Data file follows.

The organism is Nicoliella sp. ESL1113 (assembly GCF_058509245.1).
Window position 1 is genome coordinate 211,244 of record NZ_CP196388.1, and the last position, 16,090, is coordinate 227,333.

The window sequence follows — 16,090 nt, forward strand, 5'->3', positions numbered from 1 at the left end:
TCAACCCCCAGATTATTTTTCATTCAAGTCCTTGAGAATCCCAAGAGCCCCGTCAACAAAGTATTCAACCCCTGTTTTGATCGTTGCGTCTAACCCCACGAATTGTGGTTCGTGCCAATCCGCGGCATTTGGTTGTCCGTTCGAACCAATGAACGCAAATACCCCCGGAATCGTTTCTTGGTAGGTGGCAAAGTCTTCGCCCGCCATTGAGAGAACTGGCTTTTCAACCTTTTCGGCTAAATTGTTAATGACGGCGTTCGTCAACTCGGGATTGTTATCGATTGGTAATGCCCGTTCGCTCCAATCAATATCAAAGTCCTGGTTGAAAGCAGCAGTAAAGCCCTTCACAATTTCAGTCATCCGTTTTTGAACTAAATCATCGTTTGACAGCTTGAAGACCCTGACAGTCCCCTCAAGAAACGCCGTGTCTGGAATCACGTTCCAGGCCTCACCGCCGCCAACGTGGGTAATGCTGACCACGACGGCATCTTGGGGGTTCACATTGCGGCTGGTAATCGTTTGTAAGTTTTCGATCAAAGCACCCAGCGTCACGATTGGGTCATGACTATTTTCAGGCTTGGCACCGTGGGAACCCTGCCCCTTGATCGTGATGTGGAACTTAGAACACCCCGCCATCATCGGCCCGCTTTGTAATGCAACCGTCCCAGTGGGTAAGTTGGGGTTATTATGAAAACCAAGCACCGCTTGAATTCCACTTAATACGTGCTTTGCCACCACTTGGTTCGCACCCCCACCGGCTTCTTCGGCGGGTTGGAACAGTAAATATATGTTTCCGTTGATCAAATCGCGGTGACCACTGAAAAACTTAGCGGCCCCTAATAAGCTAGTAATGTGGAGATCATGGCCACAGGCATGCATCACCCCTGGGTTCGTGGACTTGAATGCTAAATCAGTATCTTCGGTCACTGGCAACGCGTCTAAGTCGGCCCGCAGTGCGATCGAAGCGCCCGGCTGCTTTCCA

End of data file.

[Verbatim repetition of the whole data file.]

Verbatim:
The organism is Nicoliella sp. ESL1113 (assembly GCF_058509245.1).
Window position 1 is genome coordinate 211,244 of record NZ_CP196388.1, and the last position, 16,090, is coordinate 227,333.

The window sequence follows — 16,090 nt, forward strand, 5'->3', positions numbered from 1 at the left end:
TCAACCCCCAGATTATTTTTCATTCAAGTCCTTGAGAATCCCAAGAGCCCCGTCAACAAAGTATTCAACCCCTGTTTTGATCGTTGCGTCTAACCCCACGAATTGTGGTTCGTGCCAATCCGCGGCATTTGGTTGTCCGTTCGAACCAATGAACGCAAATACCCCCGGAATCGTTTCTTGGTAGGTGGCAAAGTCTTCGCCCGCCATTGAGAGAACTGGCTTTTCAACCTTTTCGGCTAAATTGTTAATGACGGCGTTCGTCAACTCGGGATTGTTATCGATTGGTAATGCCCGTTCGCTCCAATCAATATCAAAGTCCTGGTTGAAAGCAGCAGTAAAGCCCTTCACAATTTCAGTCATCCGTTTTTGAACTAAATCATCGTTTGACAGCTTGAAGACCCTGACAGTCCCCTCAAGAAACGCCGTGTCTGGAATCACGTTCCAGGCCTCACCGCCGCCAACGTGGGTAATGCTGACCACGACGGCATCTTGGGGGTTCACATTGCGGCTGGTAATCGTTTGTAAGTTTTCGATCAAAGCACCCAGCGTCACGATTGGGTCATGACTATTTTCAGGCTTGGCACCGTGGGAACCCTGCCCCTTGATCGTGATGTGGAACTTAGAACACCCCGCCATCATCGGCCCGCTTTGTAATGCAACCGTCCCAGTGGGTAAGTTGGGGTTATTATGAAAACCAAGCACCGCTTGAATTCCACTTAATACGTGCTTTGCCACCACTTGGTTCGCACCCCCACCGGCTTCTTCGGCGGGTTGGAACAGTAAATATATGTTTCCGTTGATCAAATCGCGGTGACCACTGAAAAACTTAGCGGCCCCTAATAAGCTAGTAATGTGGAGATCATGGCCACAGGCATGCATCACCCCTGGGTTCGTGGACTTGAATGCTAAATCAGTATCTTCGGTCACTGGCAACGCGTCTAAGTCGGCCCGCAGTGCGATCGAAGCGCCCGGCTGCTTTCCA